The NBA is back! Hip hip!



The excitement, the beautiful people in the house — there’s something about the NBA that draws you in, just like the NFL. This NBA season is coming off of a bitter long lockout by the 30 owners, who demanded mandated concessions from the players. The owners were able to get the players to surrender to their terms, giving up nearly 20 percent annually the leverage they maintained previously to reach a new CBA.

The question is will the business profits and growth of the sport be achieved. After 30 games, it’s too early to gauge, but the sacrifices made by the players appear to have saved at least six franchises from drowning in the red.

And, the players still have the freedom to move at the end of contracts. The 66-game shortened season means everybody loses, frankly, across the court.

Some of the games have been ragged, bunched together three nights in a row, four games in five days. This has been brutal on the players and sometimes affects their performances. The Chicago Bulls (23-7) have the most wins in the league after having played 30 games, but 20 of those games have been on the road. They are 9-1 at home with 23 home games left; the Bulls are the team to beat.

Miami with LeBron James, Dwayne Wade and Chris Bosh are in a great position again to make a run for the Finals at 21-7. They have to win the championship, however, to have a successful season, period.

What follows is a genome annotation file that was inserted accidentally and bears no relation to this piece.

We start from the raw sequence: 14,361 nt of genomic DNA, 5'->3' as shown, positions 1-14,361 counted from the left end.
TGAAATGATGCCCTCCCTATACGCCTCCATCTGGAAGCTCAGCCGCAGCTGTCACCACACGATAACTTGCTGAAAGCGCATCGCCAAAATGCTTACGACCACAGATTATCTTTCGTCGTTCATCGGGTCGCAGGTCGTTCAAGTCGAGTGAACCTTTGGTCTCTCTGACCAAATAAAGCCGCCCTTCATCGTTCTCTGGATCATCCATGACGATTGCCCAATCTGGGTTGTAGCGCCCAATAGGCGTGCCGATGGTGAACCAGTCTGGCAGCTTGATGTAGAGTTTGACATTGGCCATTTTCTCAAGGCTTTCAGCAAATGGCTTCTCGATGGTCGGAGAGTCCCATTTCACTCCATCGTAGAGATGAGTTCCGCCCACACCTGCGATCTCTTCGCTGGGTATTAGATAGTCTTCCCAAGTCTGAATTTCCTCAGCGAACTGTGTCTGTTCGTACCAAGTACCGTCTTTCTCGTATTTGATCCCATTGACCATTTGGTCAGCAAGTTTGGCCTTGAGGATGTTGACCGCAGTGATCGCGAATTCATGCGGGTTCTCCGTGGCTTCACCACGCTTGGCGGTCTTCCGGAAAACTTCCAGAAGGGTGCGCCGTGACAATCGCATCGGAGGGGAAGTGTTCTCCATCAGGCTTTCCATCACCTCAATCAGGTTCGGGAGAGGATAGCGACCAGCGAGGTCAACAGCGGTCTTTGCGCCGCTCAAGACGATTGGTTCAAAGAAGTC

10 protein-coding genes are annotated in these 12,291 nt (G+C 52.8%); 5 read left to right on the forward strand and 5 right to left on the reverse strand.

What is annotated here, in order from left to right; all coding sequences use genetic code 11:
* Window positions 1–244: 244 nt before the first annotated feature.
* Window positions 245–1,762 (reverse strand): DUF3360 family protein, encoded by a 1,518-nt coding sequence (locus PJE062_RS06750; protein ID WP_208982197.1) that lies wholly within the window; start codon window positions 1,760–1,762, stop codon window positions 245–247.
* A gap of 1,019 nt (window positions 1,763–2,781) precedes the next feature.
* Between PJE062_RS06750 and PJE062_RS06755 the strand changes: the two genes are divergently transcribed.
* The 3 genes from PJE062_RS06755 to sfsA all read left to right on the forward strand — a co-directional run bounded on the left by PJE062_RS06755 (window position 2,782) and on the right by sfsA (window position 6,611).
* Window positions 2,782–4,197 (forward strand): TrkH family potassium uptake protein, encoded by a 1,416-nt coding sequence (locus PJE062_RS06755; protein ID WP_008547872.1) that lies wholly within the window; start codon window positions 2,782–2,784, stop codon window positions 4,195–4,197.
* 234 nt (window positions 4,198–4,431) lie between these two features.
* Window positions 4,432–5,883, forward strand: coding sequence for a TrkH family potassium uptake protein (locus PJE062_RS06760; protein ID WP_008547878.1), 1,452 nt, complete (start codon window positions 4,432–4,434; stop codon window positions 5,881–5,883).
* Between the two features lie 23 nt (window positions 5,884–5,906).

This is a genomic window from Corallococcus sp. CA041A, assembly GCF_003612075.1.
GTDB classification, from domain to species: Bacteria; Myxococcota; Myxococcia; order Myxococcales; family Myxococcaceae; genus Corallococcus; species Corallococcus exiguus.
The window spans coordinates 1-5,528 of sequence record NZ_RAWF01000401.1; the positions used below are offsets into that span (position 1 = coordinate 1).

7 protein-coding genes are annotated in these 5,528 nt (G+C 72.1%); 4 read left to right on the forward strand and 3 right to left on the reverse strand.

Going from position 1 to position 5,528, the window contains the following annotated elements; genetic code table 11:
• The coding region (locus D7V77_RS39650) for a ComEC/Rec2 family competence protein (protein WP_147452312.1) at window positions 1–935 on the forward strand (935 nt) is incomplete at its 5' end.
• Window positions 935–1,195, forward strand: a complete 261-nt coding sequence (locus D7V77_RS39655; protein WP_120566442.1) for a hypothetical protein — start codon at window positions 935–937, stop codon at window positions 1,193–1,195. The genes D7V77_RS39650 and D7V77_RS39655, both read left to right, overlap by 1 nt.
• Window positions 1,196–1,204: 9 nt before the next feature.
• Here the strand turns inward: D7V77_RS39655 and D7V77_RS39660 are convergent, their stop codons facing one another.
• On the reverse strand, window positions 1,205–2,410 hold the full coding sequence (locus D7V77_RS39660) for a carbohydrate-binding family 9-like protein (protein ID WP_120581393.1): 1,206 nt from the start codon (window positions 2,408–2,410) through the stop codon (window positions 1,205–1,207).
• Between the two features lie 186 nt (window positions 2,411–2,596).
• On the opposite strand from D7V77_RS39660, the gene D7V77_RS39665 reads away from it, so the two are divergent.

Philadelphia at 19-9 looks good; they are the biggest surprise in the league. Boston with a lot age has slipped to 15-12, but don’t count them out. Orlando (18-10) is expected to lose superstar Dwight Howard soon, which could tilt the balance of power if Howard goes to the Lakers!

Indiana (17-10) and Atlanta (18-10) are title hopefuls. The New York Knicks with Carmelo Anthony, Amar’e Stoudemire and Tyson Chandler are a playoff team, and if Jeremy Lin keeps it up, look out.

The West is home of the defending champion Dallas Mavericks, who have reloaded at 17-11; they could repeat if Lamar Odom gets over not having a reality show. Oklahoma City (21-6), with the best record in the league with Kevein Durant and Russell Westbrook, are ready to win now.

The LA Clippers (17-8) with dunking Blake Griffin and Chris Paul, have taken the city from the Lakers. The San Antonio Spurs (19-9) won’t go away with Tim Duncan, Tony Parker and Manu Ginobili — they could win it.

The West is deeper than the East in terms of quality teams, and that’s bad news for the Minnesota Timberwolves, who are better than they have been in six years. Coach Rick Adelman can coach. They have trashed the triangle offense. All-Star Kevin Love is better than ever.

Nikola Pekovic is delivering inside muscle and power game, and Ricky Rubio is special and can play in this league. If only he could shoot and limit his turnovers. But they are not quite a playoff team yet.

People are buying tickets again; attendance is up, close to 16,000 average. That’s a good thing — they are exciting and relevant again.


Larry Fitzgerald can be heard weekday mornings on KMOJ Radio 89.9 FM at 8:25 am, and on WDGY-AM 740 Monday-Friday at 12:17 pm and 4:17 pm; he also commentates on sports 7-8 pm on Almanac (TPT channel 2), and you can follow him on Twitter at FitzBeatSr. Larry welcomes reader responses to in, or visit